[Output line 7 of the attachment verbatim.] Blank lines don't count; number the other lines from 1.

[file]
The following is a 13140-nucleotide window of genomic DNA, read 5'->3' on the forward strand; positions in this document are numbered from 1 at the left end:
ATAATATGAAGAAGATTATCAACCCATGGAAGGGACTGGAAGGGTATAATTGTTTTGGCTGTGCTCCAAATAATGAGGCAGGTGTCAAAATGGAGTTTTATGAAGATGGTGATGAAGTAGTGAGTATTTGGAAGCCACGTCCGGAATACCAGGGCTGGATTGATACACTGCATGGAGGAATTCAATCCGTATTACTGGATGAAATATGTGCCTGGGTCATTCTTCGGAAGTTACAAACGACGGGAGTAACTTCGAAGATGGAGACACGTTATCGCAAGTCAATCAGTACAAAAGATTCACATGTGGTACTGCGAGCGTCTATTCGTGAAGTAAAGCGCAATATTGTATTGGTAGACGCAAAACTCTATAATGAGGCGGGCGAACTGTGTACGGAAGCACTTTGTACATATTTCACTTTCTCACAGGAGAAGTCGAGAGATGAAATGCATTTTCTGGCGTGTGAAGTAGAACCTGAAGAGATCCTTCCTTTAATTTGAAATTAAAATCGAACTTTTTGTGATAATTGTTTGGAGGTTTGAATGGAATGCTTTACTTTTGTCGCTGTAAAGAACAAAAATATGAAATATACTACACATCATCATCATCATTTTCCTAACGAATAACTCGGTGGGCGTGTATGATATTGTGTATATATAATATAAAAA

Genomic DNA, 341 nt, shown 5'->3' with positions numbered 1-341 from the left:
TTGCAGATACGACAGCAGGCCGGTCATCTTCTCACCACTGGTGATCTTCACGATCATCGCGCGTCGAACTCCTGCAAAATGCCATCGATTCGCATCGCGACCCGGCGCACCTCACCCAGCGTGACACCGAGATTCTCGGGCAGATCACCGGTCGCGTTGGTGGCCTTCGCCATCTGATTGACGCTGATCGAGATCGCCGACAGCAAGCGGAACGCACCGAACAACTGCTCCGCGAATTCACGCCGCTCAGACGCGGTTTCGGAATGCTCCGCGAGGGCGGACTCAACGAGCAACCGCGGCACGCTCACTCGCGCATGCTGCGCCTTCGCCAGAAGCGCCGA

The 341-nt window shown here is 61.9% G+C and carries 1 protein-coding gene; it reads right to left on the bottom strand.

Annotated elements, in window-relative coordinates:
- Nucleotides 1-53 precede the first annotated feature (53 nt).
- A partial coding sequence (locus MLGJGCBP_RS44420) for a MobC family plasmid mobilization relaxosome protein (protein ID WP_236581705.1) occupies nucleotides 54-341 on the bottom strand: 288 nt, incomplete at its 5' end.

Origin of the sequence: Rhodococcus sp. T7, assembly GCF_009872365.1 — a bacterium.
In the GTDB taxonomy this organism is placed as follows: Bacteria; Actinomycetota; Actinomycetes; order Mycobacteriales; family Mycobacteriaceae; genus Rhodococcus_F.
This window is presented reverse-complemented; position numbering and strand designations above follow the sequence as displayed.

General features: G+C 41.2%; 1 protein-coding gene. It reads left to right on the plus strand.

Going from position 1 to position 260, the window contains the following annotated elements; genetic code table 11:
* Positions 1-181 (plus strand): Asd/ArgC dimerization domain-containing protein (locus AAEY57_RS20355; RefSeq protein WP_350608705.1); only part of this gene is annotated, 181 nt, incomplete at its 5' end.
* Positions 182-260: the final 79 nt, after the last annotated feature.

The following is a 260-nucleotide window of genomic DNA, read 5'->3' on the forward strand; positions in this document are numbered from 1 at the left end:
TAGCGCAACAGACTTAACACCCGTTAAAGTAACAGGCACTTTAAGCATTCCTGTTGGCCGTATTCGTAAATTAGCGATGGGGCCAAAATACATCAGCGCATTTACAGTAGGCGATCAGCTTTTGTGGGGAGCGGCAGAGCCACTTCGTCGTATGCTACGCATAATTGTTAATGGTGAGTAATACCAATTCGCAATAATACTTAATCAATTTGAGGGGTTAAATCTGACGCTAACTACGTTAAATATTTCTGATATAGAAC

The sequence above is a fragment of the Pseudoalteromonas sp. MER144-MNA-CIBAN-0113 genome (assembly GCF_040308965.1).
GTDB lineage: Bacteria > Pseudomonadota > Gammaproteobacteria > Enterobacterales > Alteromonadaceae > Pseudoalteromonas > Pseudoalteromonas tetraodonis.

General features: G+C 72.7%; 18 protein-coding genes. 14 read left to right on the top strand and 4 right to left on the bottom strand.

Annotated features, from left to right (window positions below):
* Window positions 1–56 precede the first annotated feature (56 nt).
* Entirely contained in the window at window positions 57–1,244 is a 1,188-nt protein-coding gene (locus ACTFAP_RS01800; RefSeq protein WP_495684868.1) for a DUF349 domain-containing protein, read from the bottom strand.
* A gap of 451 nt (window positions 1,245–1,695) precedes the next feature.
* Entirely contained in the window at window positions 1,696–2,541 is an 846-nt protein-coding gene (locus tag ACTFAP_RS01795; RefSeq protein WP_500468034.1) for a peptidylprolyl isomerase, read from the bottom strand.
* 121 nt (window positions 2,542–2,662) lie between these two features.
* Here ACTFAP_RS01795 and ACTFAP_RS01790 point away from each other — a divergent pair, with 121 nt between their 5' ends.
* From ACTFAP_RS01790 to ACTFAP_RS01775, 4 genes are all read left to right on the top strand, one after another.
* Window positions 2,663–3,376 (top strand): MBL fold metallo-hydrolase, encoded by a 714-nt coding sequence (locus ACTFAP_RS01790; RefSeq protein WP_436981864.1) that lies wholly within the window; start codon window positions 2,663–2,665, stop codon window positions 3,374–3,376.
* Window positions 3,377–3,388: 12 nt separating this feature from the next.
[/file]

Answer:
- Nucleotides 1-53 precede the first annotated feature (53 nt).